Decision-makers are being clearly urged to immediately procure and implement healthcare IT systems and structures to obtain short-term personal gains and feed these into long-term benefits for the wider healthcare system.
A matrix of incentives to reward early adopters and penalise those delaying implementation until 2015 has been established. Medicare incentive payments will have a ceiling of up to 15,000 dollars for the first payment year, with a progressive scaling thereafter. Early adopters would benefit up to 18,000 dollars, while those not doing so before 2015 will be ineligible for subsidies. Indeed, physicians who fail to adopt a certified HIT system will face a progressive reduction in their Medicare fee schedules after 2015.
Incentives under the Medicaid program are also available for physicians and hospitals, although physicians cannot take benefit from incentive payments under both Medicare and Medicaid programs. Here again the numbers are impressive. Physicians practising outside a hospital setting (and a minimum 30%Medicaid patients) can receive up to 63,750 dollars in benefits over a six-year period. ·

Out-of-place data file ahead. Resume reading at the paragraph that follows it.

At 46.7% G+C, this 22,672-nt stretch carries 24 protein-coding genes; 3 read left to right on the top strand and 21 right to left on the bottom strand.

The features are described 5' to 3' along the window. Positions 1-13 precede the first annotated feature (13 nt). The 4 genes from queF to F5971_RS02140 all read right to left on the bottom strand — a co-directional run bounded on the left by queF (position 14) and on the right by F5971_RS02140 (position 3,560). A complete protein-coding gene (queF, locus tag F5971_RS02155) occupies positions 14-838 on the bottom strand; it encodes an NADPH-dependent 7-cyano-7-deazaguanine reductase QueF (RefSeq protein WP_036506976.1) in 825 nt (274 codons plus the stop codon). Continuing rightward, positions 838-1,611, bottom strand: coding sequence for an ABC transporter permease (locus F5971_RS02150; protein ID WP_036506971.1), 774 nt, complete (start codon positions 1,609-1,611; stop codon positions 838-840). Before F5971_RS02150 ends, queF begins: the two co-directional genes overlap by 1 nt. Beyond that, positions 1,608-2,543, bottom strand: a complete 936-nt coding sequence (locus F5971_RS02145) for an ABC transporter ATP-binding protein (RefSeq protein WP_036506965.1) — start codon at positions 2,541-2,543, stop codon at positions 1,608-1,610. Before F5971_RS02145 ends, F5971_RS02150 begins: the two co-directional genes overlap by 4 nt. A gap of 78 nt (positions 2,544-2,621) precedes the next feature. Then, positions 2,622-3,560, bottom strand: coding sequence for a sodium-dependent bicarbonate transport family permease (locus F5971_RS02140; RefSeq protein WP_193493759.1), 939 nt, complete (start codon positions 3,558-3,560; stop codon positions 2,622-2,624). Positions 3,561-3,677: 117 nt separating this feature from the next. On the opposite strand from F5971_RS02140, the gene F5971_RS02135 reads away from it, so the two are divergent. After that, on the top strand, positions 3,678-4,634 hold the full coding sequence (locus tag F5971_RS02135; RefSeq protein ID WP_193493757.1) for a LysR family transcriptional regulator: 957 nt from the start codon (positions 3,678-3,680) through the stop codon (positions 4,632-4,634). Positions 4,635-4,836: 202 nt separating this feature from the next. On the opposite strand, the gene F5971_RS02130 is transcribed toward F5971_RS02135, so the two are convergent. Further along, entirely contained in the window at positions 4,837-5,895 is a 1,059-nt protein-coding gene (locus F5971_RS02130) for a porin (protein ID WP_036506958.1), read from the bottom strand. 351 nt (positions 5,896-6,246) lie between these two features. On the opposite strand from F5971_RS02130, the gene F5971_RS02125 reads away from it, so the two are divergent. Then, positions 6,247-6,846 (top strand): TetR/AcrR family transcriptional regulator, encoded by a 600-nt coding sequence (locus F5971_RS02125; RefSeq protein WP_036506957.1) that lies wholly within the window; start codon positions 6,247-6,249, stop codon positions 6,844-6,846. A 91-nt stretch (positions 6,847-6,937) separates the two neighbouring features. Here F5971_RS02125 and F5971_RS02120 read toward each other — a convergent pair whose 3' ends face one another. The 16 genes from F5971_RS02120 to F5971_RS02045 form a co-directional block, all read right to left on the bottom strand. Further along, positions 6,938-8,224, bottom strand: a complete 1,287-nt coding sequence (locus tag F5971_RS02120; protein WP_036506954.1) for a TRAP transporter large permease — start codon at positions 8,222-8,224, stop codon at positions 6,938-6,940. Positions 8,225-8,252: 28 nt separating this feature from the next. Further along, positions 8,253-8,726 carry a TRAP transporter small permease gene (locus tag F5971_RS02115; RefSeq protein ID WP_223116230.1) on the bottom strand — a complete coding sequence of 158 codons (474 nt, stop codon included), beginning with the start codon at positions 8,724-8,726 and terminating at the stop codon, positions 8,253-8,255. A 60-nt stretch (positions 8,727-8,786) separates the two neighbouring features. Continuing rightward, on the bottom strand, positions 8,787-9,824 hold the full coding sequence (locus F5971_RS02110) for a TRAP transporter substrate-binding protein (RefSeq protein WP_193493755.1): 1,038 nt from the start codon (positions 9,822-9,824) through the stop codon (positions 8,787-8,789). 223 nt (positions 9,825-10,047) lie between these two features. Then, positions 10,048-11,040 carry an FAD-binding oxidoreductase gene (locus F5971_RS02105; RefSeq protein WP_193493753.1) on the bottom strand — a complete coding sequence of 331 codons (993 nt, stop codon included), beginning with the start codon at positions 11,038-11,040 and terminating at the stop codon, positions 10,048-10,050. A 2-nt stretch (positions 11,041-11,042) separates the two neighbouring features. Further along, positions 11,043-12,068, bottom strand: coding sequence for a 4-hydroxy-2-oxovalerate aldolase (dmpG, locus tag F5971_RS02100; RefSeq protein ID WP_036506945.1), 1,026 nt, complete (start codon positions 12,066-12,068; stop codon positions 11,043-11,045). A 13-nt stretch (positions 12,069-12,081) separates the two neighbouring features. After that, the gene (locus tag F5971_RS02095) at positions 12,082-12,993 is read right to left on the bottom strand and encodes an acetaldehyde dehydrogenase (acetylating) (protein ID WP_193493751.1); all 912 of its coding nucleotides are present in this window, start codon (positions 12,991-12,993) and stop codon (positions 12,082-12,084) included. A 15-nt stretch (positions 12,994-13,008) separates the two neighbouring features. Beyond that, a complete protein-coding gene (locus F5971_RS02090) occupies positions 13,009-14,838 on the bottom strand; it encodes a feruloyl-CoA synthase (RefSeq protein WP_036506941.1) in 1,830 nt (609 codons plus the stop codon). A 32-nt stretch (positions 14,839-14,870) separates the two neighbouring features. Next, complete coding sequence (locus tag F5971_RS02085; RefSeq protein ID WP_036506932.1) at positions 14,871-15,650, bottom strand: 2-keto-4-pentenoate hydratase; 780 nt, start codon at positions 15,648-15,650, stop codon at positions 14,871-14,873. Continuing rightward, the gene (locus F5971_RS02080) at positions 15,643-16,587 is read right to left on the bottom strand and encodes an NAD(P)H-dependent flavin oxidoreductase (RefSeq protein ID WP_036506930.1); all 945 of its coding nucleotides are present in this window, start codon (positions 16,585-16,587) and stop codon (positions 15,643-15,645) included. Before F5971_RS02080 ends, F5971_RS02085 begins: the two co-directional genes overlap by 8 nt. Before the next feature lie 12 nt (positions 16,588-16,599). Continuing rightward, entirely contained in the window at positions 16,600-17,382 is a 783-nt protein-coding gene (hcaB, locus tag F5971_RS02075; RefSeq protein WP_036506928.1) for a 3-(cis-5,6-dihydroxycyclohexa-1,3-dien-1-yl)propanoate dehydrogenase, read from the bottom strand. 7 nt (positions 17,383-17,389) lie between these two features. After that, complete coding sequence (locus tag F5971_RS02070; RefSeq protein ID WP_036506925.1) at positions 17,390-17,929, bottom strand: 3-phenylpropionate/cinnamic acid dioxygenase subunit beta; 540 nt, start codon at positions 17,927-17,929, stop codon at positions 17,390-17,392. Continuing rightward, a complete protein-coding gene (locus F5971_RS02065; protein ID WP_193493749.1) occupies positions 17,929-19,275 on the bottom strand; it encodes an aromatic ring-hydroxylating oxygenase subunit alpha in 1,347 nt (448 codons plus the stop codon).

– Led by US Government, Target Date 2010
ARRA directs the federal government to take a leadership role in developing healthcare IT standards, and do this by 2010. These standards will in turn catalyse EHRs by permitting the nationwide electronic exchange and use of health information. Towards this, new HIT Policy and Standards Committees, consisting of both public and private stakeholders, are due to provide recommendations on healthcare IT standards and certification, implementation specifications, as well as criteria for electronic exchange and use of health information. The Department of Health and Human Services is due to adopt an initial set of standards, implementation specifications, and certification criteria by December 31, 2009.
Security and Privacy